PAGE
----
The much-maligned witness Zuheir al-Siddiq called New TV last night to claim possession of evidence incriminating Syrian officials in the 2005 Rafik Hariri assassination. Al-Siddiq's fall from grace and subsequent labeling as "false witness" contributed to even Saad Hariri going back on accusing Assad's regime of killing his father, with the media pointing the finger instead at rogue Hizbullah elements.
With so many "leaks" these days, it is hard to ascertain what's real and what's not. But the timing of al-Siddiq's audio recordings, some of which he played live on TV, is interesting, and coincides with what seems to be a Saudi-Hariri awakening to Syria's destructive role in Lebanon.
Al-Siddiq's tapes reportedly reveal Rustom Ghazaleh's, Syria's former "high commissioner" in Lebanon, role in planning the assassination. Though he did not name him, Al-Siddiq played a conversation between what media reports identified as Ghazaleh and one of his subordinates about their failure to convince Ahmad Abu Adas to carry out a suicide attack against Hariri's convoy.
Abu Adas, for those of you who don't remember him, was the man who appeared in the official video that was sent to Aljazeera claiming responsibility for the Hariri killing. The UN commission said repeatedly that there was no evidence linking Abu Adas to the attack.
In the recording, a Ghazaleh subordinate complained that Abu Adas refused to carry out the operation because Hariri is "Muslim". Abu Adas wanted instead to attack Americans in Iraq, according to the low ranking officer. Ghazeleh responded, "Did you tell the animal that Rafik Hariri is an infidel… We have to see about someone from al-Ahbash or Kanso's people. This Abu Adas appears to be a coward".
At this point, Ghazaleh received a phone call, after which he declared, "I am off to see Colonel Maher [Assad]". Responding to a question from the low ranking officer about what to do with "low life Abu Adas", Ghazaleh said, "take him back to his cell until I return".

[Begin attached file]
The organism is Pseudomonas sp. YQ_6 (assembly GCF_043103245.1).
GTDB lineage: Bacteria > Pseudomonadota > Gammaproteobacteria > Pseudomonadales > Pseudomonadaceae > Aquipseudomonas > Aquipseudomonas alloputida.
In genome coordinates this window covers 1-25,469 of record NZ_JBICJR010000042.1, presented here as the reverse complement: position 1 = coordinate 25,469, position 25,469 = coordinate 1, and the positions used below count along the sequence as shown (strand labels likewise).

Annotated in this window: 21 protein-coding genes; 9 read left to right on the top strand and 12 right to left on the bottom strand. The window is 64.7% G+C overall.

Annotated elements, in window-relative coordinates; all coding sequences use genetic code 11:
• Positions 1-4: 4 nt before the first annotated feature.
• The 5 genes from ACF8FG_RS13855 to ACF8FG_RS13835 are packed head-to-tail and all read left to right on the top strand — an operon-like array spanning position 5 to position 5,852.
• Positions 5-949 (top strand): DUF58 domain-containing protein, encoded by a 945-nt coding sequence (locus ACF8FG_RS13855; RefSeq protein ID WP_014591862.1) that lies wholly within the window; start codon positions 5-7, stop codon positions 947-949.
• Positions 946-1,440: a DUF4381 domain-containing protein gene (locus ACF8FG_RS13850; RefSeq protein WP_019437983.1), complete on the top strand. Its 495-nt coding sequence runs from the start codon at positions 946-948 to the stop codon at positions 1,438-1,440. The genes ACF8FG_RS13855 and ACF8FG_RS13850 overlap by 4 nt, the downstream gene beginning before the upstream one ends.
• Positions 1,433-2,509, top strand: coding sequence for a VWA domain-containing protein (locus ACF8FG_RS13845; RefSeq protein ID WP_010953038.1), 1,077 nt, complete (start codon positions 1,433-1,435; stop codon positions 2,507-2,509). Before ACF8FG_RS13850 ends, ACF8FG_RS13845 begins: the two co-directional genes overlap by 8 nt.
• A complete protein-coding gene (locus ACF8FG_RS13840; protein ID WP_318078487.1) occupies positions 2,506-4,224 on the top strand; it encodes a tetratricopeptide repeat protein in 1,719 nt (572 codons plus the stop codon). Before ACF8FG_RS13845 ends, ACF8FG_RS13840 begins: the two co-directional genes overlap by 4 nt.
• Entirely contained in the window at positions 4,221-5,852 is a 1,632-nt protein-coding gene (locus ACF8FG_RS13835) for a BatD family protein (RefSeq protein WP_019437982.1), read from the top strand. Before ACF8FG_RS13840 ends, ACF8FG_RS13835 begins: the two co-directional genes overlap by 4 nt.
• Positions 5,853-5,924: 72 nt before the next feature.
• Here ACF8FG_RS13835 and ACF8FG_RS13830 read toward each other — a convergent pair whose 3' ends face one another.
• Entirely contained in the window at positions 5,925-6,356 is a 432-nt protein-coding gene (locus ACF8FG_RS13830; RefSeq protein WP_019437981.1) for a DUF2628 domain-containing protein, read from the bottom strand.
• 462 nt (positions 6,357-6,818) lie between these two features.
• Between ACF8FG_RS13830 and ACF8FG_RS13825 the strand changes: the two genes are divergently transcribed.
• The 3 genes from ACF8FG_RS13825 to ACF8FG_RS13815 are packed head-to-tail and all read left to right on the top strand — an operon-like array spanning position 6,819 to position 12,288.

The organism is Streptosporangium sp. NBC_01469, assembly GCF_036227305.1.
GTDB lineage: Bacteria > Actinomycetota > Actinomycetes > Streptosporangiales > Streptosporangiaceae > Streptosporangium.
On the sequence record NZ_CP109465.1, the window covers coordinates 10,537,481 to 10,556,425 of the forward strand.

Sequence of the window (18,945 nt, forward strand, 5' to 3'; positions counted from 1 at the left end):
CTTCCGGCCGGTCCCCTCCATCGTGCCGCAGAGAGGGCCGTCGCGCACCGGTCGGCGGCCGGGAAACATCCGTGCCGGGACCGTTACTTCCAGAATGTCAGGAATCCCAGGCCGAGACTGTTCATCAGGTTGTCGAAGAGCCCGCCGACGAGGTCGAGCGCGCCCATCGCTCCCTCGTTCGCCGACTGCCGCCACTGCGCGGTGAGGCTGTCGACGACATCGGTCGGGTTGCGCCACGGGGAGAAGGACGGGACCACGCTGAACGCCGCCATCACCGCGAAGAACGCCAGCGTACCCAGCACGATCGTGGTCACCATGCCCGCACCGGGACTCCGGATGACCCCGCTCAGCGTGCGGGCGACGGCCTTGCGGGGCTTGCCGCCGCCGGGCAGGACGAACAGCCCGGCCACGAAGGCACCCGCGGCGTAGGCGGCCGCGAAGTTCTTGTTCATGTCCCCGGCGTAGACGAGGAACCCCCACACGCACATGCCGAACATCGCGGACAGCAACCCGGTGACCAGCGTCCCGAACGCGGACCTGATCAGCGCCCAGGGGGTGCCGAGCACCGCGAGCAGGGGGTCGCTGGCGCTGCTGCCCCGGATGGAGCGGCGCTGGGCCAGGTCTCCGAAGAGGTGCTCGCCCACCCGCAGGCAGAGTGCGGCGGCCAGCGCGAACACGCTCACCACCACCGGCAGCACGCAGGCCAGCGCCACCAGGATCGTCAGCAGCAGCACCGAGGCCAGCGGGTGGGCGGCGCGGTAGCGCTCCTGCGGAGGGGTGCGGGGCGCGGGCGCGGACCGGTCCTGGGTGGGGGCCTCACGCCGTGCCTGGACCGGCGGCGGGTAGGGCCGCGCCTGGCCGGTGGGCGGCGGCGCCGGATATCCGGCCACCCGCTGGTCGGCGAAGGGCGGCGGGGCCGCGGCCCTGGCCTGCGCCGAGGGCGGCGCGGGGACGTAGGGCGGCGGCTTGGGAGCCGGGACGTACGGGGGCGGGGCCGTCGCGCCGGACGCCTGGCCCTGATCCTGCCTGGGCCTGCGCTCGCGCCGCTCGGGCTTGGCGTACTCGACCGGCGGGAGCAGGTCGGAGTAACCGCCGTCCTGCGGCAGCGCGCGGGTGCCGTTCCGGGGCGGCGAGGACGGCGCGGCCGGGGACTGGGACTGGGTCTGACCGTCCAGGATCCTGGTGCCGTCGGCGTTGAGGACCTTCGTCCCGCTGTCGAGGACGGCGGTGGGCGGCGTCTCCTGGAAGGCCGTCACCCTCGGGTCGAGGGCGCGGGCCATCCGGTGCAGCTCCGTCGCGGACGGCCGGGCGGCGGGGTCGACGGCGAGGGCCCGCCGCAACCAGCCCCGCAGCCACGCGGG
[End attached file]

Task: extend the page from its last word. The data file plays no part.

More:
Al-Siddiq claimed he has a video showing the torture Abu Adas was subjected to for refusing to carry out the suicide attack. When he told the Syrian PM about the plot and asked that the responsible be held accountable, the PM dispatched someone to kill him, claimed al-Siddiq.
In total, al-Siddiq said he has 7 recordings that he will hand over to the tribunal.
Interestingly, al-Siddiq accused Saad Hariri of manipulating him to get him to return to Beirut. New TV, some of you might know, had been airing edited segments of taped conversations between al-Siddiq, Hariri and the head of the ISF's information branch Wissam Hassan, in the presence of UN investigators. The channel, owned by a fiercely anti-Hariri millionaire, sought to imply that Hariri manipulated/forged evidence. During the phone call, al-Siddiq acknowledged that he met Hariri and Hassan at the UN's request, but added that they never believed his story.
Despite al-Siddiq's questionable motives and odd behavior over the past few years, the recordings should put the spotlight back on Syria's involvement in the Hariri killing, which for some time was forgotten at the expense of many Lebanese players, including, ironically, Hizbullah.
Al-Siddiq's revelations serve as an important if not painful reminder that two should play the game. One wonders if Hariri regrets tagging along Saudi Arabia's attempt to separate Syria from Iran by exonerating the Assad regime so early in the game. With Najib Mikati, a man Hariri added to his electoral list in Tripoli by dumping March 14 loyalist Musbah al-Ahdab, is now being positioned by Hizbullah and the Assad regime as an alternative Sunni leader.
Hariri dumped some of his Sunni and other allies in the 2009 elections in the name of Saudi-Syrian reconciliation, Ahdab being one of them. Now that Mikati, who has just returned from an unannounced visit to Damascus, is paying Hariri back by running against him, Saad and March 14 should learn that repeating the same mistakes over and over again (in the name of compromise) will not bring truth or save Lebanon.